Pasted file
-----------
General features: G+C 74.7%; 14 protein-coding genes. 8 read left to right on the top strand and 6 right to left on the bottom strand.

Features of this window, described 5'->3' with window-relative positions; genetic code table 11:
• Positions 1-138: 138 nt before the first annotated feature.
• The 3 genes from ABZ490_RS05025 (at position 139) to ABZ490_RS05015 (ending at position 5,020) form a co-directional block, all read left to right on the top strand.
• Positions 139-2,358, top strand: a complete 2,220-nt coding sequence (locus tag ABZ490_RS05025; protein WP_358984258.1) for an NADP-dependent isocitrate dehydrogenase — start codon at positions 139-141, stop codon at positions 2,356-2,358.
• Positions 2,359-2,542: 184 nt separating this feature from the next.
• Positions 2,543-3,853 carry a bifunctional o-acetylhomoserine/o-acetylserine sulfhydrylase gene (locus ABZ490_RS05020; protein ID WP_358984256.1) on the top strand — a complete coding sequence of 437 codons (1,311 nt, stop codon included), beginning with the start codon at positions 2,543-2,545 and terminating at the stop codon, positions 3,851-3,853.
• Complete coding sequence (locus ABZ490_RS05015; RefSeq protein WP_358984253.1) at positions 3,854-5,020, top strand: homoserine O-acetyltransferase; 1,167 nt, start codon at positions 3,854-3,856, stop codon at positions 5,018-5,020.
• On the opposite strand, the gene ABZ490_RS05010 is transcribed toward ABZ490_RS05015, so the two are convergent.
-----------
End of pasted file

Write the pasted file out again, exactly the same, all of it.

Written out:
General features: G+C 74.7%; 14 protein-coding genes. 8 read left to right on the top strand and 6 right to left on the bottom strand.

Features of this window, described 5'->3' with window-relative positions; genetic code table 11:
• Positions 1-138: 138 nt before the first annotated feature.
• The 3 genes from ABZ490_RS05025 (at position 139) to ABZ490_RS05015 (ending at position 5,020) form a co-directional block, all read left to right on the top strand.
• Positions 139-2,358, top strand: a complete 2,220-nt coding sequence (locus tag ABZ490_RS05025; protein WP_358984258.1) for an NADP-dependent isocitrate dehydrogenase — start codon at positions 139-141, stop codon at positions 2,356-2,358.
• Positions 2,359-2,542: 184 nt separating this feature from the next.
• Positions 2,543-3,853 carry a bifunctional o-acetylhomoserine/o-acetylserine sulfhydrylase gene (locus ABZ490_RS05020; protein ID WP_358984256.1) on the top strand — a complete coding sequence of 437 codons (1,311 nt, stop codon included), beginning with the start codon at positions 2,543-2,545 and terminating at the stop codon, positions 3,851-3,853.
• Complete coding sequence (locus ABZ490_RS05015; RefSeq protein WP_358984253.1) at positions 3,854-5,020, top strand: homoserine O-acetyltransferase; 1,167 nt, start codon at positions 3,854-3,856, stop codon at positions 5,018-5,020.
• On the opposite strand, the gene ABZ490_RS05010 is transcribed toward ABZ490_RS05015, so the two are convergent.